Password Overload Makes Enterprise Systems Less Secure - InformationWeek

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9/27/2005
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Password Overload Makes Enterprise Systems Less Secure

The stricter security managers get with passwords, the more users work to undermine the effort, according to a study by RSA Security, which makes authentication technology that beefs up password-protection.

A glut of passwords and mounting frustration over the clumsy way they're managed actually makes enterprise systems less secure, not more, a survey released by RSA Security claimed Tuesday.

According to the poll of some 1,700 enterprise end users, 28 percent of corporate workers juggle 13 or more passwords required to access Windows, specific applications, and Web portals. Another 30 percent have to deal with between 6 and 12 passwords.

And almost all are tired of it. Nearly nine out of ten said they were frustrated with managing so many passwords.

It shouldn't be a surprise, then, that strict password policies -- multiple passwords, long and complex passwords, and frequently-changed passwords -- spur users into risky behavior that undermines corporate security.

When memorizing passwords doesn't work, users instead turn to insecure techniques, said the survey, including recording passwords in a spreadsheet worksheet or on a PDA, or writing them down and keeping the paper or Post-It in the office.

More than 60 percent, in fact, admitted to recording passwords somewhere. Amazingly, 4 percent said they had a written record of passwords affixed to their work PC.

One solution, said Vic DeMarines, a senior product manager with Bedford, Mass.-based RSA, would be a master password that would lock up all other passwords, a "key to the kingdom" of sorts. But users are even leery of that fix.

"They like the idea of a master key, but they recognize that they would use it only if there was enough strength to that master password," DeMarines said. "That call for stronger security on the master could be a potential tie to a stronger authentication technology, like a token," he added.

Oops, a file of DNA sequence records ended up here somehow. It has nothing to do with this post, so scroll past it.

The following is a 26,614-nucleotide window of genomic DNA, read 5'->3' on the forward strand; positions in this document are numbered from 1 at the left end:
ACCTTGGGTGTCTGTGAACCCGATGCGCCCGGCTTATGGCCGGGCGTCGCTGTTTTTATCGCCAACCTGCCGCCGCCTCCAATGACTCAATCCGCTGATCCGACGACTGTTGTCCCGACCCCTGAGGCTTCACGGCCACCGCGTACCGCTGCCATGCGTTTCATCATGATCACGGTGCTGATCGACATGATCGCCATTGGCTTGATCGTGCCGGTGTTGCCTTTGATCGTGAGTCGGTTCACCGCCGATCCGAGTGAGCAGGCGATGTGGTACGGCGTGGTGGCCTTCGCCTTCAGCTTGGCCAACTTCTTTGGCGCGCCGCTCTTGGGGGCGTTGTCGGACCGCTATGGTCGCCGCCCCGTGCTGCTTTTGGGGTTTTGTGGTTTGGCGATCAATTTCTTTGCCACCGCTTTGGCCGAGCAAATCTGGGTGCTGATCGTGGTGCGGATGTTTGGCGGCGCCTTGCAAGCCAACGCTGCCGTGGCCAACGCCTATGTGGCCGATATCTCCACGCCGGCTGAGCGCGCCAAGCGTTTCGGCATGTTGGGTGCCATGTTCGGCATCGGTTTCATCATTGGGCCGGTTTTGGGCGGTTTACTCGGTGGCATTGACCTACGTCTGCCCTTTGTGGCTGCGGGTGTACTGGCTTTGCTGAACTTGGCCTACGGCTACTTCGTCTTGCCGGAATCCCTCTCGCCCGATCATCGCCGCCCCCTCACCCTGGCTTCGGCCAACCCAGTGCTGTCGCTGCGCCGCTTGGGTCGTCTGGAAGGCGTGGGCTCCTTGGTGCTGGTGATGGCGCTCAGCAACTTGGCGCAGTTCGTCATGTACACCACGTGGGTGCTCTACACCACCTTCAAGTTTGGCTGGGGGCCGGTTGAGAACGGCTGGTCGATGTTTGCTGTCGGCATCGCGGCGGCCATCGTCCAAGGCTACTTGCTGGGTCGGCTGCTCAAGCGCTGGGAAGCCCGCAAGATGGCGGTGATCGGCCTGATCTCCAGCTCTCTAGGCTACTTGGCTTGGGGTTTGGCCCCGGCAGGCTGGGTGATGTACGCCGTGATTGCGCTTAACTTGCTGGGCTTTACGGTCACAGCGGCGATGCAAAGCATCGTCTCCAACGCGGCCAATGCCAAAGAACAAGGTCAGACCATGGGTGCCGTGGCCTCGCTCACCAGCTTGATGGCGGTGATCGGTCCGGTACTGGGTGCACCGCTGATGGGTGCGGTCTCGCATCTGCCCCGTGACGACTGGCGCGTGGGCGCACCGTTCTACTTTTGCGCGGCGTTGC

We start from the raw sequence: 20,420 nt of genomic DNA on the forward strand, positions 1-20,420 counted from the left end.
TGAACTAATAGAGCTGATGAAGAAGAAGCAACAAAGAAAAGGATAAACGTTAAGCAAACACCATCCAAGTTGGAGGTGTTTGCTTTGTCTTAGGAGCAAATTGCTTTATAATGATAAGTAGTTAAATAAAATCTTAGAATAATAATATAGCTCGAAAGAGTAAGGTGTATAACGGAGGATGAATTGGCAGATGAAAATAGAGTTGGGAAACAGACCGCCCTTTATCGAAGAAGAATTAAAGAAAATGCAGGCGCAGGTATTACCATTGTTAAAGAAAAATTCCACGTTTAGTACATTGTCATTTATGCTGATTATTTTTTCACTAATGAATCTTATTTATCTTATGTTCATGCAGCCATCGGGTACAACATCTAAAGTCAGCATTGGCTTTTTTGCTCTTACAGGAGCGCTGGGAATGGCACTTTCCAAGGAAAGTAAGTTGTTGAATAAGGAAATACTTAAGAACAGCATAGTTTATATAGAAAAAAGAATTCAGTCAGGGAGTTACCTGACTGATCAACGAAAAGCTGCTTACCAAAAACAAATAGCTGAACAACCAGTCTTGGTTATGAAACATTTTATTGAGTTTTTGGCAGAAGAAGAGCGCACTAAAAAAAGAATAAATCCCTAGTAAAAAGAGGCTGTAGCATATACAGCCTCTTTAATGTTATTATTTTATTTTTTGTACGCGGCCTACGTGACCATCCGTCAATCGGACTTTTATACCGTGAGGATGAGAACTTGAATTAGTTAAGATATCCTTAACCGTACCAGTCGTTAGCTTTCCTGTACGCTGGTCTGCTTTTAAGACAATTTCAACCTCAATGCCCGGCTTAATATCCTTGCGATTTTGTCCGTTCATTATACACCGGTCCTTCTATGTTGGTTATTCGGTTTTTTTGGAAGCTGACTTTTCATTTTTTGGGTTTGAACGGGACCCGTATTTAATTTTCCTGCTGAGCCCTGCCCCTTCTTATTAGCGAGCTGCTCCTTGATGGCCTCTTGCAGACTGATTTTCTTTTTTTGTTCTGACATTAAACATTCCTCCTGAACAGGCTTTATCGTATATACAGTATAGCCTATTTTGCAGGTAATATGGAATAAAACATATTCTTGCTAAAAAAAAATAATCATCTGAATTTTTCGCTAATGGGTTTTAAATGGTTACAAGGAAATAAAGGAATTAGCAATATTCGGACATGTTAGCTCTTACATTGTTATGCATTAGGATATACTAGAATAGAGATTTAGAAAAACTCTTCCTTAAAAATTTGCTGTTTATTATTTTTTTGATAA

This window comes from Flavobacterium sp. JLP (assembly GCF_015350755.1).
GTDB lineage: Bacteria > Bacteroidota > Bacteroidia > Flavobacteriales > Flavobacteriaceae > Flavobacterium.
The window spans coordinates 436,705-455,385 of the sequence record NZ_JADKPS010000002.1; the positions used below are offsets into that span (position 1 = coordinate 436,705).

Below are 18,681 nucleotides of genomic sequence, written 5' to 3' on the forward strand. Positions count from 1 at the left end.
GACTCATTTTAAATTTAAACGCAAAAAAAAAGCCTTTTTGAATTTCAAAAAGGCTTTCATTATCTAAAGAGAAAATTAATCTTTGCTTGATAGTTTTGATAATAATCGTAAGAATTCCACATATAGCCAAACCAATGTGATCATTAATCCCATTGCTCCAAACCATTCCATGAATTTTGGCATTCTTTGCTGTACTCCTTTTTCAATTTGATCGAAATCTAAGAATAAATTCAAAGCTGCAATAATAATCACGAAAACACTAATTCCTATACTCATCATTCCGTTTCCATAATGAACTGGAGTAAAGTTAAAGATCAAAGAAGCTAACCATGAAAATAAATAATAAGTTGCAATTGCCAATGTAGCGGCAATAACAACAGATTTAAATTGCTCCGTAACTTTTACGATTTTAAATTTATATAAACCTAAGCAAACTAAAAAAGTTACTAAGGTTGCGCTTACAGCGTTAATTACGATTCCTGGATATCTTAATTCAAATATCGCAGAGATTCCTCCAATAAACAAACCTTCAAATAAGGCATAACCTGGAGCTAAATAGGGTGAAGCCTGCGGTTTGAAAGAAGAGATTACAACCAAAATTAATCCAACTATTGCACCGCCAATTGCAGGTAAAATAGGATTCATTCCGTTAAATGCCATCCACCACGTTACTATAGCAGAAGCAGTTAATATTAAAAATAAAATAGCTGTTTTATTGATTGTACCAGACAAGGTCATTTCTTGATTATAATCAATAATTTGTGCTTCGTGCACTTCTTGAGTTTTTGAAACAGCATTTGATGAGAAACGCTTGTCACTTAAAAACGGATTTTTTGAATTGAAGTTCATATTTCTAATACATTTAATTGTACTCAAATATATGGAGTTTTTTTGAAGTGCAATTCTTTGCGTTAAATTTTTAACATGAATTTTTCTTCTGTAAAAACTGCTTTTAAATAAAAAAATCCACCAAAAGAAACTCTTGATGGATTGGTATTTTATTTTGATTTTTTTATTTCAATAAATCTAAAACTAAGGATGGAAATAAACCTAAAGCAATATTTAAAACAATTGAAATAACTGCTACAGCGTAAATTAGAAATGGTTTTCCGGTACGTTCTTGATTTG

The hit on enterprise bottom lines isn't measured only by the number of workers angry over password complexities, but also by the number of help desk calls for password resets, said DeMarines.

The vast majority (82 percent) of those polled said that the IT department's help desk had to be involved in any password change or reminder of an existing password. Lost productivity also comes into play, since 65 percent of the users surveyed said they waited for up to 15 minutes for IT to reset a lost or forgotten password.

Most depressing is that the situation is likely to get worse, not better. "There's a definite connection between the number of passwords and compliance initiatives like Sarbanes-Oxley and HIPPA," said DeMarines, "but people are also increasingly aware of passwords because of threats like spyware. Passwords will continue to grow, based on the heterogeneous composition of company's infrastructures and the [increasing] Web portals needed to do business."

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